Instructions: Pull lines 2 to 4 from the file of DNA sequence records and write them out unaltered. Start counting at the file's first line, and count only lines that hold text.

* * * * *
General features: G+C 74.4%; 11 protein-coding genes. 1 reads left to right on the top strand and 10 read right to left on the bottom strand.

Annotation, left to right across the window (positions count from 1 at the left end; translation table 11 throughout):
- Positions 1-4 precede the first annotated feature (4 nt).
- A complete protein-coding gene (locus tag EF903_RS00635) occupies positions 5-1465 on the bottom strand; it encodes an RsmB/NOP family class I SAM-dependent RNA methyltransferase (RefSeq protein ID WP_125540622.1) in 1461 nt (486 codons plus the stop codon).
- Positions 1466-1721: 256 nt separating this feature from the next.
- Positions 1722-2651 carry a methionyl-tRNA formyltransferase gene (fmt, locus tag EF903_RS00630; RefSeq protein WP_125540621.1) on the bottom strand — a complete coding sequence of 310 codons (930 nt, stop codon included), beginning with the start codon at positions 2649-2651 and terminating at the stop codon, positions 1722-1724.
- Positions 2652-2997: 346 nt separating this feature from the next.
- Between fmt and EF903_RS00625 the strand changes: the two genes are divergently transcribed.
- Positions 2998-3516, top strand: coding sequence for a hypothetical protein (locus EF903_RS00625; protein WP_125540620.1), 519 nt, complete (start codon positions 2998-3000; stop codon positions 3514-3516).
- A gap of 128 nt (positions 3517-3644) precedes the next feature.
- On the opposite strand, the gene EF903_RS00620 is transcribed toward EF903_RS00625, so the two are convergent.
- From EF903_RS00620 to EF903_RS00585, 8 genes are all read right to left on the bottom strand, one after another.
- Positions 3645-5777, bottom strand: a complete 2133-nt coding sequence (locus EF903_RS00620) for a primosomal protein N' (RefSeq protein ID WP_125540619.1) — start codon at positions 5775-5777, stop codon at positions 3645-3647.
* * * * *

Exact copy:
Annotation, left to right across the window (positions count from 1 at the left end; translation table 11 throughout):
- Positions 1-4 precede the first annotated feature (4 nt).
- A complete protein-coding gene (locus tag EF903_RS00635) occupies positions 5-1465 on the bottom strand; it encodes an RsmB/NOP family class I SAM-dependent RNA methyltransferase (RefSeq protein ID WP_125540622.1) in 1461 nt (486 codons plus the stop codon).